According to a report in the U.K.'s Guardian, a 29-year-old British man will spend two years behind bars for hacking Zynga and stealing 400 billion virtual gaming chips. Ashley Mitchell made off with more than $11 million in chips by muscling his way into Zynga's mainframe and stealing the identity of two employees before transferring the chips to his own account. It almost worked.
Zynga had been aware of the missing chips since August 2009, but suspected the two employees whose identities had been stolen of foul play. Investigators later discovered that the system had been hacked and traced the infiltration to Mitchell's neighbor, whom he had been piggybacking an unsecured Wi-Fi connection.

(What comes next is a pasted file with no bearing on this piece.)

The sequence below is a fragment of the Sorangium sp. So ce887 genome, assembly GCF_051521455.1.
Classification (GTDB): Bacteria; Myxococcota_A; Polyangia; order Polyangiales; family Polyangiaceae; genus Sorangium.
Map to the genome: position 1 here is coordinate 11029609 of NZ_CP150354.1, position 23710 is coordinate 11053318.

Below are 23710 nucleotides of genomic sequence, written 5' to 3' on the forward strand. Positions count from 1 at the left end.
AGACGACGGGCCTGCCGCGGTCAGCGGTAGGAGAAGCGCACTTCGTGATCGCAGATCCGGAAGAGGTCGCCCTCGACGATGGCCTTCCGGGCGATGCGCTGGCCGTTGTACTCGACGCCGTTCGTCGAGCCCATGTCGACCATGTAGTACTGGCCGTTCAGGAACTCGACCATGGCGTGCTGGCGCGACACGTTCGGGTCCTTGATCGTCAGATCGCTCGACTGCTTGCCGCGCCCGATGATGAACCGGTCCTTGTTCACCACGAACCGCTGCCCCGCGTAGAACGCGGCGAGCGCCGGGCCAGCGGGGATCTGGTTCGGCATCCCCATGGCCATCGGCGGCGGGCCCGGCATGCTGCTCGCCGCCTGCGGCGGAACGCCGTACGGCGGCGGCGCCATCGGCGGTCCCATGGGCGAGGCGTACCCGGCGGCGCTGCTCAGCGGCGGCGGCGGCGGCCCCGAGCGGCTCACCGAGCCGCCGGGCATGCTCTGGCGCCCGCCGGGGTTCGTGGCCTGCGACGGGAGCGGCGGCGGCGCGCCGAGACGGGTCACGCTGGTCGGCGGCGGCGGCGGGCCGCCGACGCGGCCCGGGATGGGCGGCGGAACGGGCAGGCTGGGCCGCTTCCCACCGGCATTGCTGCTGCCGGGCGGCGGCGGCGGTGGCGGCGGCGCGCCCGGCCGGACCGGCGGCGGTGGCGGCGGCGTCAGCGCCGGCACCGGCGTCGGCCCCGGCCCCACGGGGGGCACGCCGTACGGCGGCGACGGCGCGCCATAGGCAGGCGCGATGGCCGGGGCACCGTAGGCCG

Part of where Mitchell's plan fell apart was when he tried to offload the chips on Facebook. This went on for two months, in which Mitchell netted over $86,000 by selling a portion of the chips. Mitchell also made himself easy to track by using his own Facebook profile during one of his attempts to hack into Zynga's mainframe.
Mitchell, who reportedly suffers from gambling addiction, used most of the money on online gambling sites and other sites that use real money.